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New Member

block design

Hi all, If I wanted to implement the core, dist,access setup in my office builsing, would I say have 2 cores, a distribution on each floor which connected to access switches, then each dist connects to both cores, can anyone give me a good setup for this ? say 4 switches per floor.

thanks

5 REPLIES
New Member

Re: block design

I think that this depends greatly on the number of floors and users per floor. The campus design model would place two 6500's in the core with something like 4500's in the distribution, and 3560's in the access layer.

You may want to elaborate on what you're trying to design as far as number of users, floors, etc. Much of the time for the smaller environments that would have 6-10 floors with a handfull of access-layer switches per floor, you may be best off with a collapsed core, which could be a couple 6500's or 4500's.

What are the details?

Jeff

New Member

Re: block design

thanks for youre help

, basically we have say 80 users per floor, over 6 floors, would we have 1 distribution per floow would you say, and just link the dist switches to both cores ?

Re: block design

Hello Carl,

I guess the best and cost effective design in your case is to have a collapsed core with 6500's or 4500's ( i would really prefer 6500) and have Layer 2 distribution switches connected on cascade. with 80 users u might have 2 switches per floor, so u can cascade these two switches and take a trunk from switch 1 to core 1 and switch 2 to core 2. This will give you maximum high availability and scalability. You can run RSTP on the core to have failover trunks to come up quickly than before....

Having a distribution switch on each floor will have the layer 3 terminated on the floor and due to that u might need to have a layer 3 trunk with some routing protocol running on the uplinks. this can give good convergence, but it all depends on ur business requirement. For eg, if u want to extend VLANs between floors, u cannot use this model.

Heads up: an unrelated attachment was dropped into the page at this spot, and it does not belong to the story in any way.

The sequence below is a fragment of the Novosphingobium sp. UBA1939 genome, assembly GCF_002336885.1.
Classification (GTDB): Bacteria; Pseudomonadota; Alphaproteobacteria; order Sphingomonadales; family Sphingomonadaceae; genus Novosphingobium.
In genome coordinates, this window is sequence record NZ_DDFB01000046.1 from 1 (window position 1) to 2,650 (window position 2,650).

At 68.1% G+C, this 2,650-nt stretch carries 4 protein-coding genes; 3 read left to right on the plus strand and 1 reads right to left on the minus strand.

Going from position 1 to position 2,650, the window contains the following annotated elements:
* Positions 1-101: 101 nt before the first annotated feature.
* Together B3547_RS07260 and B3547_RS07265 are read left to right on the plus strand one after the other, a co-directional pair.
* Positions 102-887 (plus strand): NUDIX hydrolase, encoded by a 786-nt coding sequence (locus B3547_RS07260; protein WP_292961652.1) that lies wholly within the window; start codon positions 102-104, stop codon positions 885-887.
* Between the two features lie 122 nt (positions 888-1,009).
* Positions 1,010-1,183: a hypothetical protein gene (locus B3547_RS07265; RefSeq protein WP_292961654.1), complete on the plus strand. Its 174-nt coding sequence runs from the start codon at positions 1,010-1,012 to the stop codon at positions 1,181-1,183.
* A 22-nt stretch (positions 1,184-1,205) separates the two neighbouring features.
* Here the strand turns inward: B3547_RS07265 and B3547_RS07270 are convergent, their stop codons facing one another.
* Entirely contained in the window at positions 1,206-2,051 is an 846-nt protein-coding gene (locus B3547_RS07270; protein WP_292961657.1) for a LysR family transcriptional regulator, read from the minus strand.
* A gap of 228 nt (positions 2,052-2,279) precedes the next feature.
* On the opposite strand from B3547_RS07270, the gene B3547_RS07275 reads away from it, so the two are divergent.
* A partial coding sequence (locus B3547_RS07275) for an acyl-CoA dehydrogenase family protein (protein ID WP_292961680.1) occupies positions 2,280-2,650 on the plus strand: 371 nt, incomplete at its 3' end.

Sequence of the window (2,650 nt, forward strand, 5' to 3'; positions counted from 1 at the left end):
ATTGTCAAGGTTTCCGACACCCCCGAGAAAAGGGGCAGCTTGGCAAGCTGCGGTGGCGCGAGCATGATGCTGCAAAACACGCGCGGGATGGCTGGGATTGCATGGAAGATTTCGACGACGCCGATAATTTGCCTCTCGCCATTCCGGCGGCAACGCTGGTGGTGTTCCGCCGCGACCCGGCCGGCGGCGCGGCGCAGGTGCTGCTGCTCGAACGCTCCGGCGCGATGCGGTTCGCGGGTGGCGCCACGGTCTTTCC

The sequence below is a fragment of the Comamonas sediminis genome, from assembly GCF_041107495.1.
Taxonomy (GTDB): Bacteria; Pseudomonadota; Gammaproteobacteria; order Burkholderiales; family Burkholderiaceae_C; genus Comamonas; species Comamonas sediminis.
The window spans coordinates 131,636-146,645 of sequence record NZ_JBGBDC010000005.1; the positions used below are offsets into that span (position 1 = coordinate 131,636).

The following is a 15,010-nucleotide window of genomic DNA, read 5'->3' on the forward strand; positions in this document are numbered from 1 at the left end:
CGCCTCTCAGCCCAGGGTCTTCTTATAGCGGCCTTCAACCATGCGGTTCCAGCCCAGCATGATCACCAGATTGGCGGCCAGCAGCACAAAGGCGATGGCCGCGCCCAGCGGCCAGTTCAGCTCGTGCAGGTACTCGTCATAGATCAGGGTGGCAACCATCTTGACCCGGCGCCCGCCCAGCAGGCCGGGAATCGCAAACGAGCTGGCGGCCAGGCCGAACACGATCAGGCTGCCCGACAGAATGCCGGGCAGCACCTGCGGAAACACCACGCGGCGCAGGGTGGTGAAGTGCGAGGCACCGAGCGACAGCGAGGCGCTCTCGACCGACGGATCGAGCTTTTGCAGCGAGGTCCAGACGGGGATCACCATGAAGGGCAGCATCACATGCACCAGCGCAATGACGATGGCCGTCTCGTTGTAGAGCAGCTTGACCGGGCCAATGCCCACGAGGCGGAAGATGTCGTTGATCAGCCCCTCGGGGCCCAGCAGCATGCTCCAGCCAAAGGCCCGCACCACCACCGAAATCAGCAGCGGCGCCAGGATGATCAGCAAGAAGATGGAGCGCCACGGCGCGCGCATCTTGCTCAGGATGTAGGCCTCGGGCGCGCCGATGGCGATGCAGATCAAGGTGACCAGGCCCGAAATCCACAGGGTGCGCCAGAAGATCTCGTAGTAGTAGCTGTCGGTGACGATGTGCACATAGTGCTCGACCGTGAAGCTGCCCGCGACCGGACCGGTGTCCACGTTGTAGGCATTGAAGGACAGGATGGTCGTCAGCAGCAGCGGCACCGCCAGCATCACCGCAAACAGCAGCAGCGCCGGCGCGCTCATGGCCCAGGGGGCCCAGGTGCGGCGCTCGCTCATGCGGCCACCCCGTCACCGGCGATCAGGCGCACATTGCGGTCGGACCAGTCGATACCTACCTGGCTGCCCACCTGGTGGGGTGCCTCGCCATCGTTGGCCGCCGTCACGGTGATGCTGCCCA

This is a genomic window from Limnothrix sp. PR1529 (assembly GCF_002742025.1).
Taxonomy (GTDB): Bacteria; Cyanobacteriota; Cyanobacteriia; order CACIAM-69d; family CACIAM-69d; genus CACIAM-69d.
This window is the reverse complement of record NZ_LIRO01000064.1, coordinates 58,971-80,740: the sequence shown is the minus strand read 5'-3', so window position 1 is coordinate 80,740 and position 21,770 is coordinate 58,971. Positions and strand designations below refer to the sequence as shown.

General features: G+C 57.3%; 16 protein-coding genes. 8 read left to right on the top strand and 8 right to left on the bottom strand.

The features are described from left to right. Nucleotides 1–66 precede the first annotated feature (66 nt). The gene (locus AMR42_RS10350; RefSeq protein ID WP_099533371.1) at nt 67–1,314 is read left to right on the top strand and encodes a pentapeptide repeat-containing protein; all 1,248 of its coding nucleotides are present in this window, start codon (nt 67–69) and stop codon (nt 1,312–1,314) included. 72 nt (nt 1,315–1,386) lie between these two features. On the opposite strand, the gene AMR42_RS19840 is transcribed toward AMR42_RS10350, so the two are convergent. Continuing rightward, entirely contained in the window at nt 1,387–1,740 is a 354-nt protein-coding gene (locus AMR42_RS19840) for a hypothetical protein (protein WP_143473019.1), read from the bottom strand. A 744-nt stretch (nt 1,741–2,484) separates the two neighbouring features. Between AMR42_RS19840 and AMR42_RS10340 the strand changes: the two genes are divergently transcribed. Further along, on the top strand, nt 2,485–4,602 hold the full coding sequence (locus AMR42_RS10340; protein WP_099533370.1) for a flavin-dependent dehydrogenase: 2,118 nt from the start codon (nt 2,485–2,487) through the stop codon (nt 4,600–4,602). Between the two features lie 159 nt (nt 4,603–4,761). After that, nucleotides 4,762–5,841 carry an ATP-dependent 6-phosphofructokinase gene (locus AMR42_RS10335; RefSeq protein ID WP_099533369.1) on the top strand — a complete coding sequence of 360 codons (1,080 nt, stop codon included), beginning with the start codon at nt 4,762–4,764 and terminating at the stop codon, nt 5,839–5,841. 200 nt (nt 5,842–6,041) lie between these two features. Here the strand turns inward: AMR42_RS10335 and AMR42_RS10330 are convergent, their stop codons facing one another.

Just to brief, i guess in ur case a two-tier architecture will be really worth, which takes care of all business requirements.

Hope this helps.. all the best.. rate replies if found useful..

Raj

New Member

Re: block design

firstly can you tell me what a collapsed core is ? and can you tell me how we would connect each switch then, ie what goes into what,. thanks very much

carl

New Member

Re: block design

I agree with going towards the collapsed core. In answer to your question, the collapsed core merges or collapses the distribution and core layers into one. You then have only the two tier approach with the collapsed core and access layer.

Along with what was said above, I would make certain that you understand how RSTP works, and verify that your root and secondary are the 6500's, so that one of your access layer switches does not become root.

http://www.cisco.com/en/US/tech/tk389/tk621/technologies_white_paper09186a0080094cfa.shtml

In answer to connecting each switch, I would recommend running as much fiber as you can from each floor to the core. Group the access switches in a way that the loss of one switch will not take down an entire floor. For 8 switches per floor, a minimum would be 2 pairs of fiber per floor to maintain a level of redundancy. 4 pairs would be even better.

Jeff

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